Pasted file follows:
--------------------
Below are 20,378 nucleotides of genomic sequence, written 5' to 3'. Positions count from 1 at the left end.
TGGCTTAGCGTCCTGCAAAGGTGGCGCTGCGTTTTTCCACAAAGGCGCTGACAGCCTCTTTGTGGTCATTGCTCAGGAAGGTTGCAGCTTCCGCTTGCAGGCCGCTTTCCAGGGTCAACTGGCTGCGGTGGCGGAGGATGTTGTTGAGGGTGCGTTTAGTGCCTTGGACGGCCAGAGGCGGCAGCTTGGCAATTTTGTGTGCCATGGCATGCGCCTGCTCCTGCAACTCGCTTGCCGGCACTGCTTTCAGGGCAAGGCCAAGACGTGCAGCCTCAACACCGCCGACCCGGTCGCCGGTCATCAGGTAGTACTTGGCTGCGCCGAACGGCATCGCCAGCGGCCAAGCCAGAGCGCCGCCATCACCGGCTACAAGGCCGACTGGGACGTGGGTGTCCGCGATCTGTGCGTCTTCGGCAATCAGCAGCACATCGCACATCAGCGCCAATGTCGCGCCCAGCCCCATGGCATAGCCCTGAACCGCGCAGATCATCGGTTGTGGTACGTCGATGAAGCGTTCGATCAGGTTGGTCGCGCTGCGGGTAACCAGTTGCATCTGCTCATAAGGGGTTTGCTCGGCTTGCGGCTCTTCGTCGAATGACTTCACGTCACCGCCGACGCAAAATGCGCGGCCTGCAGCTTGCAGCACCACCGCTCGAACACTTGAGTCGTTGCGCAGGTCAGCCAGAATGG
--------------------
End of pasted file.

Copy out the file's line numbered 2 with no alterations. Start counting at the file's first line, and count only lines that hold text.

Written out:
TGGCTTAGCGTCCTGCAAAGGTGGCGCTGCGTTTTTCCACAAAGGCGCTGACAGCCTCTTTGTGGTCATTGCTCAGGAAGGTTGCAGCTTCCGCTTGCAGGCCGCTTTCCAGGGTCAACTGGCTGCGGTGGCGGAGGATGTTGTTGAGGGTGCGTTTAGTGCCTTGGACGGCCAGAGGCGGCAGCTTGGCAATTTTGTGTGCCATGGCATGCGCCTGCTCCTGCAACTCGCTTGCCGGCACTGCTTTCAGGGCAAGGCCAAGACGTGCAGCCTCAACACCGCCGACCCGGTCGCCGGTCATCAGGTAGTACTTGGCTGCGCCGAACGGCATCGCCAGCGGCCAAGCCAGAGCGCCGCCATCACCGGCTACAAGGCCGACTGGGACGTGGGTGTCCGCGATCTGTGCGTCTTCGGCAATCAGCAGCACATCGCACATCAGCGCCAATGTCGCGCCCAGCCCCATGGCATAGCCCTGAACCGCGCAGATCATCGGTTGTGGTACGTCGATGAAGCGTTCGATCAGGTTGGTCGCGCTGCGGGTAACCAGTTGCATCTGCTCATAAGGGGTTTGCTCGGCTTGCGGCTCTTCGTCGAATGACTTCACGTCACCGCCGACGCAAAATGCGCGGCCTGCAGCTTGCAGCACCACCGCTCGAACACTTGAGTCGTTGCGCAGGTCAGCCAGAATGG